The jig is up for commercial producers who stage their shows at nonprofit venues. Last week, after years of pressure from Chicago's entertainment industry, the City Council voted unanimously to reduce the amusement tax from 7 percent to 3 percent, paving the way for the county to reduce its tax from 3 percent to 1 percent. The new tax code, which goes into effect January 1, applies to both theatrical and concert presentations and covers venues with 751 to 5,000 seats (smaller houses will remain exempt). But the new version has also been carefully worded to close the loophole whereby commercial productions have escaped the tax under the banner of nonprofit presenting organizations like the Auditorium Theatre Council (which currently operates the Auditorium) or the Chicago Association for the Performing Arts (which is booking and managing the Chicago Theatre through at least February 2000).
The most notorious example of a commercial producer laughing off the amusement tax is Garth Drabinsky's 1996 production of Show Boat at the Auditorium. Drabinsky, at that time chairman and CEO of Livent Inc., mounted a yearlong engagement of the musical, crediting it as a presentation of the ATC. This year Jam Productions eluded the tax by booking three shows at the Chicago, including the upcoming Evita and Fame: The Musical. But according to Hugh Murphy, city director of revenue, such deals will be impossible after the first of the year. The new code will level the playing field for Loop theaters, which are already competing fiercely for the few blockbusters--like Les Miserables or Phantom of the Opera--that can sustain long runs in venues with over 2,000 seats. Next year the Chicago and the Auditorium will be offering producers the same deal as the Arie Crown, which has been underutilized in recent years, and the Shubert, which has been getting the lion's share of product anyway.
In the wake of the City Council vote there was some confusion about how the new arrangement would impact the Ford Center for the Performing Arts/Oriental Theatre, where Ragtime just opened. The Ford Center is owned and operated by Livent, which received $17 million from the city to help acquire and renovate the former movie theater; the development deal called for Livent to pay a 7 percent amusement tax to the city for 10 years. Murphy said the Ford Center would have to pay the 7 percent rate as stipulated in the contract, but a staffer at the department of planning and development who claimed its attorneys have the final call said the Ford Center's amusement tax would drop to 3 percent: "We wouldn't want to put the Oriental at a competitive disadvantage that would defeat the purpose of having renovated the theater."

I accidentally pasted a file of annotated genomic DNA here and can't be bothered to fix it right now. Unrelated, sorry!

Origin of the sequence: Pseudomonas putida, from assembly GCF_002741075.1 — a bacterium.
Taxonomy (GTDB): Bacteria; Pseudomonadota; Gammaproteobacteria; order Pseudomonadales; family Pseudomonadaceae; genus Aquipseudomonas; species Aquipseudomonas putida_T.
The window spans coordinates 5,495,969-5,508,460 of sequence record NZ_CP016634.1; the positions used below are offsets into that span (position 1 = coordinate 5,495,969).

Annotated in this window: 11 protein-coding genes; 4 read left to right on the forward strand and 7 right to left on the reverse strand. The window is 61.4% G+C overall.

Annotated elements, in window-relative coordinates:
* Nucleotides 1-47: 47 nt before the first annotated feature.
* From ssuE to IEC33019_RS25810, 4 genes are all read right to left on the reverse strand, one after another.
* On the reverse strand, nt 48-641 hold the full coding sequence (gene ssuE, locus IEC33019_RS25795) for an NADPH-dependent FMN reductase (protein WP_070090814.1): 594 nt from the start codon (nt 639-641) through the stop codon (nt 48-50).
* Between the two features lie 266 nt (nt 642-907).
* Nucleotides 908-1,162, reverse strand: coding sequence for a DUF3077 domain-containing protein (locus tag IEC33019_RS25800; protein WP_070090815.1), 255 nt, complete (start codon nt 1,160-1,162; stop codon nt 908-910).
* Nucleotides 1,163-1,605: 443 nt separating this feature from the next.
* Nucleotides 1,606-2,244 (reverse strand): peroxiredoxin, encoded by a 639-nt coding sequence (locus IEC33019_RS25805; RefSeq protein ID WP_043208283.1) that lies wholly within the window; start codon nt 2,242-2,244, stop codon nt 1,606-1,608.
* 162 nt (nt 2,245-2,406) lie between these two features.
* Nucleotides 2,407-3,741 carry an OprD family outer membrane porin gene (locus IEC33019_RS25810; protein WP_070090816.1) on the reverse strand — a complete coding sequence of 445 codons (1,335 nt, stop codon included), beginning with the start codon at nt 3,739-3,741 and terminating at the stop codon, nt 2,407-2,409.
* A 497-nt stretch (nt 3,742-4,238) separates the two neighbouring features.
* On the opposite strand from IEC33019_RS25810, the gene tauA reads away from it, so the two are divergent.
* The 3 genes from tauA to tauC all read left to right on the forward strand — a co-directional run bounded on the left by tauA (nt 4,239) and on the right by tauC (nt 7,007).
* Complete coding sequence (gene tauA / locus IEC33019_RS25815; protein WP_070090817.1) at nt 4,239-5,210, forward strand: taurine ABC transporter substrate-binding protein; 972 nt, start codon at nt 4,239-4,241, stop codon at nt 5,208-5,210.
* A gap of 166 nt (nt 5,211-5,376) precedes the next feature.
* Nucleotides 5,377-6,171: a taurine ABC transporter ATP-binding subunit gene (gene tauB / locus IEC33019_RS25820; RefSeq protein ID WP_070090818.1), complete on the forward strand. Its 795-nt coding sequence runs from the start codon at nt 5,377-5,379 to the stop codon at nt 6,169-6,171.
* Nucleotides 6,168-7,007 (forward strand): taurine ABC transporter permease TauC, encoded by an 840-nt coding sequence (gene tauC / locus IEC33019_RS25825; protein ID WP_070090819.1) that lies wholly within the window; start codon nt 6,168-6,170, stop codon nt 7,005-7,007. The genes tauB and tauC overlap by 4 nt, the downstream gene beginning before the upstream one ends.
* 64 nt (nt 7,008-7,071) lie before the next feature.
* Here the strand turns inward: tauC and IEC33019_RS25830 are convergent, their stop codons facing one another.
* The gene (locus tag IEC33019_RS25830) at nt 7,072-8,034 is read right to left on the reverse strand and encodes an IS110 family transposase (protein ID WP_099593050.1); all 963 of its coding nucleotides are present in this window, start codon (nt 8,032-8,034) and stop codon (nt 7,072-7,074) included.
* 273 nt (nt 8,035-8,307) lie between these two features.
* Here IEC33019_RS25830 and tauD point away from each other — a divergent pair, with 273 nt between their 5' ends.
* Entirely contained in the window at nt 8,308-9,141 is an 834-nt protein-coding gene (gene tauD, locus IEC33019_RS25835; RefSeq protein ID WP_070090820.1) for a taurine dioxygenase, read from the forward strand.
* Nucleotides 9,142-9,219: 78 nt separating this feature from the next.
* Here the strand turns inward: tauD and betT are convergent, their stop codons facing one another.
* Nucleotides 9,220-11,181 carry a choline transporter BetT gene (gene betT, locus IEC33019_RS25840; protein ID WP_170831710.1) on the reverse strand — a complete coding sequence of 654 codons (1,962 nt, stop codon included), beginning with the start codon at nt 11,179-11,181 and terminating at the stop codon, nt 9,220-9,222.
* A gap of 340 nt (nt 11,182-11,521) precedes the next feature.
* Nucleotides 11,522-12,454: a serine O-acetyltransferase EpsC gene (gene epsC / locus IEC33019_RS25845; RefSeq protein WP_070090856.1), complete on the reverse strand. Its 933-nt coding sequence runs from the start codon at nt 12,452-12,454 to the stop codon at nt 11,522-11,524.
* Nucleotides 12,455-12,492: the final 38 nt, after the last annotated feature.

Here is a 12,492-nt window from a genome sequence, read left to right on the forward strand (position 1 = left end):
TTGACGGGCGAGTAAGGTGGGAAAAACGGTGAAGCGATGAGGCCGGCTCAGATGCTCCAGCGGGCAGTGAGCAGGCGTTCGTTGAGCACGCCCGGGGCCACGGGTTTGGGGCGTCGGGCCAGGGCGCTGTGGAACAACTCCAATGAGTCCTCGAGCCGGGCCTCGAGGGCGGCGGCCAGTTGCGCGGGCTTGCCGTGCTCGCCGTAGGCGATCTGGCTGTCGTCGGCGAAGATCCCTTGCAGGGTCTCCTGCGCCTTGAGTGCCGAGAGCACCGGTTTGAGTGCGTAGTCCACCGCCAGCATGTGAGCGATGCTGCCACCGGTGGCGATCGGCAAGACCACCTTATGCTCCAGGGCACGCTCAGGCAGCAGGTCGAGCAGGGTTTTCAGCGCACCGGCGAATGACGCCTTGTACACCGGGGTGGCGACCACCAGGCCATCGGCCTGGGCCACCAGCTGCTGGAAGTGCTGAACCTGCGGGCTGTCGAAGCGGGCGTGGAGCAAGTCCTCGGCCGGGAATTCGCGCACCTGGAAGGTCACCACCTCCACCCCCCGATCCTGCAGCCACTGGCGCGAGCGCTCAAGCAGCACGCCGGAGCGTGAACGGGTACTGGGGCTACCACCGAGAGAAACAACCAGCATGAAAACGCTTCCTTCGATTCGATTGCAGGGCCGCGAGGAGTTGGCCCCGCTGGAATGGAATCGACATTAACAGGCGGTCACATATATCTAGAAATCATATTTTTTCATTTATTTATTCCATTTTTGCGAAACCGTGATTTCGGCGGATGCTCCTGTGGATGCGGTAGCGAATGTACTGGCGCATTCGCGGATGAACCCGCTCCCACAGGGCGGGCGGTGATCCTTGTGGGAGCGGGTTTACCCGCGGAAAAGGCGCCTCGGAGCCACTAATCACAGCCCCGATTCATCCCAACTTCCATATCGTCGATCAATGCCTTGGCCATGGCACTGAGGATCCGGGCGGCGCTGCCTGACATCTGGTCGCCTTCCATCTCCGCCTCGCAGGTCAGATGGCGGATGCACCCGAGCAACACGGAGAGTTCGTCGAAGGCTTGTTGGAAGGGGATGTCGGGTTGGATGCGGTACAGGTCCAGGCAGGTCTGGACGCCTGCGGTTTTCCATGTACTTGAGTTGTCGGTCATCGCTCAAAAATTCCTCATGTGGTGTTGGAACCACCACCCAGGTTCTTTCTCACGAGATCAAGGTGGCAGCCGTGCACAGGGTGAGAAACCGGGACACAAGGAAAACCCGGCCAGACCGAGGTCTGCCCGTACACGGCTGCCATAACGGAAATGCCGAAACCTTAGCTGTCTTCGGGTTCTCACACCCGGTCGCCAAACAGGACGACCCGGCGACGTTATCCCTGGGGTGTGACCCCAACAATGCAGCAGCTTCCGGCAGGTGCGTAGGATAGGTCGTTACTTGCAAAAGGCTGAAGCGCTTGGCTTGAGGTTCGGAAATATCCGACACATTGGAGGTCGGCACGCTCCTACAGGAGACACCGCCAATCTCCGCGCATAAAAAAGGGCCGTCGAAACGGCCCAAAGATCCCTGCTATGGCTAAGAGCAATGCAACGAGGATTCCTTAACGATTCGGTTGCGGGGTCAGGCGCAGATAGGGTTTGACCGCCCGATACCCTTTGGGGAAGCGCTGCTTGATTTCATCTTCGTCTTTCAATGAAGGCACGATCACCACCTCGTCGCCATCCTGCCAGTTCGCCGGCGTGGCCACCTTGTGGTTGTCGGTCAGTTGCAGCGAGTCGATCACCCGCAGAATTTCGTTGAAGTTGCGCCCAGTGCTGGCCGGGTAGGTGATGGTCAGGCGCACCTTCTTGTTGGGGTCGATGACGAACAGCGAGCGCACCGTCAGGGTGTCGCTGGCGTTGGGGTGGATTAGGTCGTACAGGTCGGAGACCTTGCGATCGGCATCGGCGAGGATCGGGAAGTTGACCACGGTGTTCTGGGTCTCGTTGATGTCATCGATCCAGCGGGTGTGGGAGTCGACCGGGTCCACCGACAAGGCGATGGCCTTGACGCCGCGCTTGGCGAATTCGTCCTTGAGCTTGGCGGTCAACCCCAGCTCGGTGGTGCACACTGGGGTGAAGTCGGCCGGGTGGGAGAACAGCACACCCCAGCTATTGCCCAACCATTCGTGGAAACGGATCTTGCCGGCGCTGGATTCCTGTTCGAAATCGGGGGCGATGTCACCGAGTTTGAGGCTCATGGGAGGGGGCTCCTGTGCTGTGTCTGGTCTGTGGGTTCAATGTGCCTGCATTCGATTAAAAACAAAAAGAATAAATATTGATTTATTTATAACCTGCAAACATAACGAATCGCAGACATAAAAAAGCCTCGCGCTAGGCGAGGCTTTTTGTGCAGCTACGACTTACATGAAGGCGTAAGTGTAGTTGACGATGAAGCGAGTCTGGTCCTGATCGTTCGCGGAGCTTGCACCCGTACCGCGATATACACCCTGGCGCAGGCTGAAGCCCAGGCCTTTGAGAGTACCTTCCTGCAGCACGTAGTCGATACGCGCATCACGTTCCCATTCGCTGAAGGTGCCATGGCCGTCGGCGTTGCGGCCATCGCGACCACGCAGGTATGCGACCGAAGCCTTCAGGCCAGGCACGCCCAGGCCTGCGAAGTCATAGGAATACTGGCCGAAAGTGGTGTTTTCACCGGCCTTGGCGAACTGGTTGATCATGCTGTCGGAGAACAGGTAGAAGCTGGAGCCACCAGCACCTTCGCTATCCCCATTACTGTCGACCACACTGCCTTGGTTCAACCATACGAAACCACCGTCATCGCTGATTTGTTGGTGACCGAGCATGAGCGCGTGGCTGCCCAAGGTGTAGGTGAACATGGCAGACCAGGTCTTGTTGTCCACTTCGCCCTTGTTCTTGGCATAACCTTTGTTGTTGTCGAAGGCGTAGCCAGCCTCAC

Bright Spot in the Darkness
That awful wind you felt last week might have been a sigh of relief from City Hall now that Ragtime has finally opened at the Ford Center. But the future of the Ford Center's owner, Toronto-based Livent Inc., looks grim. This week the New York Times even speculated the company may have to declare bankruptcy or sell off its assets. At the Toronto Ford Centre for the Performing Arts, bookings have been changing or disappearing altogether. A production of Annie scheduled to open in September was canceled, and a touring production of Smokey Joe's Cafe: The Songs of Lieber and Stoller, slated to run for four weeks in late October and November, was cut to two weeks. Barrymore, starring Christopher Plummer, had been scheduled for two weeks starting November 24, but Livent cut the run in half and moved the opening up to fill the hole created by the earlier change. Newspaper ads prominently offered half-price rush tickets for all but the Friday and Saturday evening performances.
A Livent spokesperson refused to comment on the chaos, but the company has been advertising a two-for-one fire sale for tickets to Phantom of the Opera at Toronto's Pantages Theatre (now the AT&T Centre for the Performing Arts). This may signal the end of the show's ten-year run, which would leave the financially troubled company without its biggest cash cow. Last week Chicago Tribune critic Richard Christiansen ended his ecstatic review of Ragtime with the declaration, "Ragtime, now and forever." As far as its own future is concerned, Livent would probably settle for "now and maybe next year."
Opera for Operators
Lyric Opera of Chicago has joined the ranks of cultural institutions aggressively courting the booze-and-schmooze crowd. Lounge Night at Lyric, the opera's first meat market, was a resounding financial success. The event, which featured an opera-themed edition of Brigid Murphy's cabaret revue, Milly's Orchid Show, cost $45 at the door; it pulled in a capacity crowd of 1,100, and another 500 people had to be turned away. According to Susan Mathieson, the Lyric's director of marketing and communications, Lounge Night grossed approximately $50,000, at least half of which will go into the Lyric's general operating budget, and a new auxiliary board is being formed to organize similar events in the future. But whether the attendees will show up for the opera remains to be seen: tickets to upcoming Lyric productions of Romeo et Juliette and Mefistofele were available for purchase, but only about 50 sold. Still, Mathieson says, she's determined to go after that crowd: "I was licking stamps even as they were heading out the door."
Art accompanying story in printed newspaper (not available in this archive): Lyric crowd photo/ Dan Rest-Lyric Opera of Chicago; Brigid Murphy uncredited photo.